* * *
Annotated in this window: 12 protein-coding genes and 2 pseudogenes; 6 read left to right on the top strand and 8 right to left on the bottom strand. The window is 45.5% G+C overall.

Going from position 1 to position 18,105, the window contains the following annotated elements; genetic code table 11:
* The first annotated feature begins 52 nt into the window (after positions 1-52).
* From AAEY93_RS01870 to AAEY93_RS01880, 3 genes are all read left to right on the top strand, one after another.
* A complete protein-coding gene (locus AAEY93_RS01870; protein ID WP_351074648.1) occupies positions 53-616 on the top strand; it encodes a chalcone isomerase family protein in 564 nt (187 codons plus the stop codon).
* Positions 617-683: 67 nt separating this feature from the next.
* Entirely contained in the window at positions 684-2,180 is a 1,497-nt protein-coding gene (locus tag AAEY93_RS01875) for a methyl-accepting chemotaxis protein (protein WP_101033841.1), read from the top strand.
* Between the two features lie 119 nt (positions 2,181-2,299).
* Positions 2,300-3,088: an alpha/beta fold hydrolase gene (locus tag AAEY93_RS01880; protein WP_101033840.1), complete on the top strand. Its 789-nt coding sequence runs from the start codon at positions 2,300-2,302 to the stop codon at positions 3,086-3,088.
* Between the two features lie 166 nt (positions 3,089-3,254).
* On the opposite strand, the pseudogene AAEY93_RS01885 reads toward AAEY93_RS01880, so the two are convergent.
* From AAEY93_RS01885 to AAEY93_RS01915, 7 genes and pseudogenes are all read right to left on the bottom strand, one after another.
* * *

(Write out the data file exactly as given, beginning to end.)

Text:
Annotated in this window: 12 protein-coding genes and 2 pseudogenes; 6 read left to right on the top strand and 8 right to left on the bottom strand. The window is 45.5% G+C overall.

Going from position 1 to position 18,105, the window contains the following annotated elements; genetic code table 11:
* The first annotated feature begins 52 nt into the window (after positions 1-52).
* From AAEY93_RS01870 to AAEY93_RS01880, 3 genes are all read left to right on the top strand, one after another.
* A complete protein-coding gene (locus AAEY93_RS01870; protein ID WP_351074648.1) occupies positions 53-616 on the top strand; it encodes a chalcone isomerase family protein in 564 nt (187 codons plus the stop codon).
* Positions 617-683: 67 nt separating this feature from the next.
* Entirely contained in the window at positions 684-2,180 is a 1,497-nt protein-coding gene (locus tag AAEY93_RS01875) for a methyl-accepting chemotaxis protein (protein WP_101033841.1), read from the top strand.
* Between the two features lie 119 nt (positions 2,181-2,299).
* Positions 2,300-3,088: an alpha/beta fold hydrolase gene (locus tag AAEY93_RS01880; protein WP_101033840.1), complete on the top strand. Its 789-nt coding sequence runs from the start codon at positions 2,300-2,302 to the stop codon at positions 3,086-3,088.
* Between the two features lie 166 nt (positions 3,089-3,254).
* On the opposite strand, the pseudogene AAEY93_RS01885 reads toward AAEY93_RS01880, so the two are convergent.
* From AAEY93_RS01885 to AAEY93_RS01915, 7 genes and pseudogenes are all read right to left on the bottom strand, one after another.